Also involved early in the process was Cliff Miller, president of SE Systems, eventually selected as the AV systems integrator. Although brought on board primarily to consult on road house requirements, Cliff also helped connect key people in Greensboro to the Meyer Sound team in Berkeley.

“To a great extent, the choice of Constellation was driven by a push from Dmitry Sitkovetsky, the Music Director of the symphony,” recalled Cliff. “He visited Meyer Sound in Berkeley to hear Constellation early on when other systems were still under consideration. He also consulted with other conductors familiar with the technology before tilting strongly toward Constellation.”

Not only did Sitkovetsky hear Constellation in the audience at Meyer Sound’s Pearson Theatre, he also sat in with a string quartet, playing his Stradivarius violin. In addition, he had previously noted the acoustical improvements at Moscow’s Svetlanov Hall following installation of Constellation there. Also traveling to Berkeley to audition Constellation was Tom Philion, president and CEO of ArtsGreensboro.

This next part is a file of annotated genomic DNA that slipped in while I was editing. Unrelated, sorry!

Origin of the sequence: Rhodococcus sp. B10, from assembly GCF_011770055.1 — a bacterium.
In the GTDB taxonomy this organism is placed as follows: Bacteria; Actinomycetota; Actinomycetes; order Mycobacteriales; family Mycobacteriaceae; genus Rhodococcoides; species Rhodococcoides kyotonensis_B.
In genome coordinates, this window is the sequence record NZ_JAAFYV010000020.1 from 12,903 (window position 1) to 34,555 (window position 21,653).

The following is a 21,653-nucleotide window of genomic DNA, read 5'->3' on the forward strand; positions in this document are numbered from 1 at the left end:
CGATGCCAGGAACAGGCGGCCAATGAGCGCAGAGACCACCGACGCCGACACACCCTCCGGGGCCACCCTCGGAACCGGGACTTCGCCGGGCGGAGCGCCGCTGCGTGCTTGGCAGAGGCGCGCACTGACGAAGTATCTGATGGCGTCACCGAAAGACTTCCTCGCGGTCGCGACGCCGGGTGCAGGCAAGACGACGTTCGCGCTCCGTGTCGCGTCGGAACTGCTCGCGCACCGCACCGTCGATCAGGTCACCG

Cliff Miller, also explained that the level of cooperation between the key participants in the project was considerably higher than usual, something he ascribes to the work his company has done with the city of Greensboro over the years – that relationship goes back to a sound system they installed in its Coliseum venue in 1996 – and the work SE Systems did with Parsons Electric (now Archkey Technologies) on Charlotte’s Bank of America Stadium in 2014. “Being familiar with each other definitely helped, but so does the fact that we’d have regular Monday and monthly meetings, often with all on site,” he said. “And the fact that everyone, including ARUP, was open to making changes.” Sam Trexler, SE Systems’ project manager for this job, added: “Everyone was willing to look at ideas that went beyond just the conventional ones.”